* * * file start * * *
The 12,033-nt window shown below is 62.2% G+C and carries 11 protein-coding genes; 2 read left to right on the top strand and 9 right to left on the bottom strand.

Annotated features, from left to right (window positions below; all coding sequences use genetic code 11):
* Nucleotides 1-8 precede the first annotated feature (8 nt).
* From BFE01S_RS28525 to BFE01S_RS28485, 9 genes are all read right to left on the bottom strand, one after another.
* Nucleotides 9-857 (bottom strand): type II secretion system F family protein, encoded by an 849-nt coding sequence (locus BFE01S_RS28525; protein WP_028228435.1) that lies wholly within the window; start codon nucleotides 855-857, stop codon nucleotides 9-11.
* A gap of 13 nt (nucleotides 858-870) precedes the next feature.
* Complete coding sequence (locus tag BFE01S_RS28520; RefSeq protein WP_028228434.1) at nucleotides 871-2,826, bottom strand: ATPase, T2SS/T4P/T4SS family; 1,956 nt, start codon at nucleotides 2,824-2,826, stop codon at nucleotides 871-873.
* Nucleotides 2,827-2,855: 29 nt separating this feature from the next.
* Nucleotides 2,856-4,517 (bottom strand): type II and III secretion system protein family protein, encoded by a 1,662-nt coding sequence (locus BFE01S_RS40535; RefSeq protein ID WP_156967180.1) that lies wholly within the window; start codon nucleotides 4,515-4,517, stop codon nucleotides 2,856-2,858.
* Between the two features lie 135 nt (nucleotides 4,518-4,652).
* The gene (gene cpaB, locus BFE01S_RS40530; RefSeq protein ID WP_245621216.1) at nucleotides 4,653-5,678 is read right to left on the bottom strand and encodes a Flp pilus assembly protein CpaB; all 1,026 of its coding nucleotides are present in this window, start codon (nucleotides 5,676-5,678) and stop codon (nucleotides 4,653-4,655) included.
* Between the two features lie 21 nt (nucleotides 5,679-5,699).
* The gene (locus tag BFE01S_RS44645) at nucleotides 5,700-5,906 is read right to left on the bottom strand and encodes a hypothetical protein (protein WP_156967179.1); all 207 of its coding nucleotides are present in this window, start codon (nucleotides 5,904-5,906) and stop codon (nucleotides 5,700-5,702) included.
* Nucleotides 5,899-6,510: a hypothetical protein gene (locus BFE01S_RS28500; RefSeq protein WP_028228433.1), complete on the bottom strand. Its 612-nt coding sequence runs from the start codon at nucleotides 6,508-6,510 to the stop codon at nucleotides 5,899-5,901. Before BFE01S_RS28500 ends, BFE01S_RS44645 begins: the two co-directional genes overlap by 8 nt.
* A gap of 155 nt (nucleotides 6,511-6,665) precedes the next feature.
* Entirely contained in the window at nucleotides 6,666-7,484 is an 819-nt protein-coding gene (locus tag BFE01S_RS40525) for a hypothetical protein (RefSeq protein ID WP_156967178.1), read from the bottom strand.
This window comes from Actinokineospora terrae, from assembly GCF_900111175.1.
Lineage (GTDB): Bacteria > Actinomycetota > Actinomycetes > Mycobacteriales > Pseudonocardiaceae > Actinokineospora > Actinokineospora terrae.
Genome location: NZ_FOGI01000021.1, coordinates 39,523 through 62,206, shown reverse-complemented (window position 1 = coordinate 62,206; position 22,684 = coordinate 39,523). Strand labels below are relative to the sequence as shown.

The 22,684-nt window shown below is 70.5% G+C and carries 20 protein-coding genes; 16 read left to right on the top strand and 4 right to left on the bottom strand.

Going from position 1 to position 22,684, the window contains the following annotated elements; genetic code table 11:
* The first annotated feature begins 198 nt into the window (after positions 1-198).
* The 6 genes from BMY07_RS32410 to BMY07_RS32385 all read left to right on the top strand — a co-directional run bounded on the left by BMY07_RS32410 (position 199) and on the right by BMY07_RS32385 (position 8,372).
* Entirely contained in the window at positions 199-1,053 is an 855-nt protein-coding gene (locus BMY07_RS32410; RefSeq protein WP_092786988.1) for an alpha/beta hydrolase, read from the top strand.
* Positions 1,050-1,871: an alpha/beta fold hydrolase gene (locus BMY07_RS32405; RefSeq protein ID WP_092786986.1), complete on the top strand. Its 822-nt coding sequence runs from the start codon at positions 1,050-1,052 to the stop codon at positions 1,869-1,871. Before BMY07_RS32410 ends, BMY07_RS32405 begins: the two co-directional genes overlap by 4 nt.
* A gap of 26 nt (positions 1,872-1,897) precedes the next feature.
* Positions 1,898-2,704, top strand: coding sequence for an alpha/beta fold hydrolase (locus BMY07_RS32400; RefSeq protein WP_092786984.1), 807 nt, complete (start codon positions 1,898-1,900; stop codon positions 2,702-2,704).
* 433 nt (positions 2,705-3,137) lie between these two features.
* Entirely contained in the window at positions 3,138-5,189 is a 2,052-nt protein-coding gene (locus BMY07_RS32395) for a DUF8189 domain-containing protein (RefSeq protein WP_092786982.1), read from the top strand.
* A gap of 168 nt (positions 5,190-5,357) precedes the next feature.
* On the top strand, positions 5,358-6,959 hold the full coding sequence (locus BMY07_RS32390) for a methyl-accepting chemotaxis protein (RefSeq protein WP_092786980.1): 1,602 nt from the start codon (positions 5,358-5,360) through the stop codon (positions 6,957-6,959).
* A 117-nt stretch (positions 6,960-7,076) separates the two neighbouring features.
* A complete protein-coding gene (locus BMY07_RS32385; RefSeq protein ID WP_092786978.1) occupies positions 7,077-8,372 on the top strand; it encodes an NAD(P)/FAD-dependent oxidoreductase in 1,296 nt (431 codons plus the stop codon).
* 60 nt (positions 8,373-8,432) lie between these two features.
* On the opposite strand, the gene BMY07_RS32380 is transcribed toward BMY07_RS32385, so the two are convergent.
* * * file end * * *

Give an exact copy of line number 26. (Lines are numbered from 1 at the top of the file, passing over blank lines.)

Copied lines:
* A gap of 26 nt (positions 1,872-1,897) precedes the next feature.